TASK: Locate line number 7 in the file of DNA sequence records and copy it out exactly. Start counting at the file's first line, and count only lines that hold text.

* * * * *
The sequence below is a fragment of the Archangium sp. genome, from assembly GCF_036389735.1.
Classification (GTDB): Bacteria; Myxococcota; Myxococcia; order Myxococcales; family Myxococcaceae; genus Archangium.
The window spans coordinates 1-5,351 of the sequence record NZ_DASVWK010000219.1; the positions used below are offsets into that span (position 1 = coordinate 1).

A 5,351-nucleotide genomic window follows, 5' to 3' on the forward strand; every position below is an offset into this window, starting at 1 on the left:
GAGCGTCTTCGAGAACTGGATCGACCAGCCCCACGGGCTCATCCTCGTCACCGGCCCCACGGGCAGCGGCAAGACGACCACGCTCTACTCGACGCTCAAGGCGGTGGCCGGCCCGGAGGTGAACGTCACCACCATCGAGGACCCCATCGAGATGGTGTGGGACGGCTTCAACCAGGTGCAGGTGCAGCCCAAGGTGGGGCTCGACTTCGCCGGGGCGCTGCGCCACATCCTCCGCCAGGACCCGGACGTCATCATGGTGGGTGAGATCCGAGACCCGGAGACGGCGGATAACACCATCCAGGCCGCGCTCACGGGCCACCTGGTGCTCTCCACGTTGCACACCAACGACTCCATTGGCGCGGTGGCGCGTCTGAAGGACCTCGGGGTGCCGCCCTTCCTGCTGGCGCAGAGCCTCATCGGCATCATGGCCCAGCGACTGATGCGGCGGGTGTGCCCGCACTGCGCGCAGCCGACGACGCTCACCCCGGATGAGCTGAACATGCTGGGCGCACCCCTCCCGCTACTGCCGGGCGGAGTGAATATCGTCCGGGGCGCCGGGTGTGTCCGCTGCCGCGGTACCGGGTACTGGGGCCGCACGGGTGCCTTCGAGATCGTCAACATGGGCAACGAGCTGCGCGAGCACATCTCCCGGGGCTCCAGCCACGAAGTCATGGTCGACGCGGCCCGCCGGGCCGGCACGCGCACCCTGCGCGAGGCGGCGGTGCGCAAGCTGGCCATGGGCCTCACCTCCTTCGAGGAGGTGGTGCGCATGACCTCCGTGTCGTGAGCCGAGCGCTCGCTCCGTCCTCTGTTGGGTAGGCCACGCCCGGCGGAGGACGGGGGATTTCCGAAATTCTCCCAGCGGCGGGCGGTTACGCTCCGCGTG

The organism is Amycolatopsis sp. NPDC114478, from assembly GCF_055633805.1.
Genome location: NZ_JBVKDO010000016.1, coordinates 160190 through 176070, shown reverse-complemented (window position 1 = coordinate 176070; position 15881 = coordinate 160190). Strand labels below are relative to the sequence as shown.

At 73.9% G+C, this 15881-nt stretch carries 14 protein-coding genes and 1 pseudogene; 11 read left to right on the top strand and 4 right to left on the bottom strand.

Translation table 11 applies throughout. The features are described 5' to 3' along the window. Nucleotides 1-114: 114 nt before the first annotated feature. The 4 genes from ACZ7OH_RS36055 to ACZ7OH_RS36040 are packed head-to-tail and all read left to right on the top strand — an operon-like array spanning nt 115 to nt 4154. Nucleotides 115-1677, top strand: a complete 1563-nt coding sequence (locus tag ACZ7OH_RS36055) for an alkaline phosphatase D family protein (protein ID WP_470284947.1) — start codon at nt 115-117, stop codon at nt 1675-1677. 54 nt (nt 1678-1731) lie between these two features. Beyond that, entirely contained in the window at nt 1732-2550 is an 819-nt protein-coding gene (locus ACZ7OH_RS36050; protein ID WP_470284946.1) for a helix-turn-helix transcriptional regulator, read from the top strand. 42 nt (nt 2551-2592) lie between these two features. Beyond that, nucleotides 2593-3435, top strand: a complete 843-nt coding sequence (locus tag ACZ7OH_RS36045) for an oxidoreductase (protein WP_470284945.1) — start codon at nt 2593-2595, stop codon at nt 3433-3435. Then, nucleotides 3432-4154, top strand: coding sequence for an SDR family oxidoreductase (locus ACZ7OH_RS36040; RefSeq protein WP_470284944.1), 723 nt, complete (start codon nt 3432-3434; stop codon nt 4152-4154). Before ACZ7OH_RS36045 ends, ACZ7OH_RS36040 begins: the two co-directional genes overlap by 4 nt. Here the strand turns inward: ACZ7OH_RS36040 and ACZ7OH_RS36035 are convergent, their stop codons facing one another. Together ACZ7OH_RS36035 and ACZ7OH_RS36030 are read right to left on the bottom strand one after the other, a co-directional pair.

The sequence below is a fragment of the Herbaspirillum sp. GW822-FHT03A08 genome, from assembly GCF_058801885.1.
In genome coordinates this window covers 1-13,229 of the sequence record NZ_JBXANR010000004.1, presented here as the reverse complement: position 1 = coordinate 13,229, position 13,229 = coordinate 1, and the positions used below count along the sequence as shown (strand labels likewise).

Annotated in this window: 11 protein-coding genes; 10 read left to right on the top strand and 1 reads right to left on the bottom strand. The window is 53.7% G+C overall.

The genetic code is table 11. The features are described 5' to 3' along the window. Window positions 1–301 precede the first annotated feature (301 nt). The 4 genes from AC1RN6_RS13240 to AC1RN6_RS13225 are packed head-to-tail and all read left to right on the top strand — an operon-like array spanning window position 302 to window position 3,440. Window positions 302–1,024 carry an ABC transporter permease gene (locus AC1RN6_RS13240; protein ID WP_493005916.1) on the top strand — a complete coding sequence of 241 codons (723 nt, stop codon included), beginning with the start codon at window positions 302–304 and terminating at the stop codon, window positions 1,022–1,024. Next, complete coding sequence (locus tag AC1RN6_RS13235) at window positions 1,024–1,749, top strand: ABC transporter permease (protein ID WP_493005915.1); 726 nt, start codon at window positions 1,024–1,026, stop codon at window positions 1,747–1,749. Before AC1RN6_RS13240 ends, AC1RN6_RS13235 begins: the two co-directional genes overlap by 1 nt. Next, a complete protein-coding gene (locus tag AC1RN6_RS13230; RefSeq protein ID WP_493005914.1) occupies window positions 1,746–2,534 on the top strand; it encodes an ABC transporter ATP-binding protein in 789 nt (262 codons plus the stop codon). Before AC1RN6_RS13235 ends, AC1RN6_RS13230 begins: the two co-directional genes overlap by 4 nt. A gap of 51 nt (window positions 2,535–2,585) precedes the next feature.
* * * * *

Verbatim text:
Genome location: NZ_JBVKDO010000016.1, coordinates 160190 through 176070, shown reverse-complemented (window position 1 = coordinate 176070; position 15881 = coordinate 160190). Strand labels below are relative to the sequence as shown.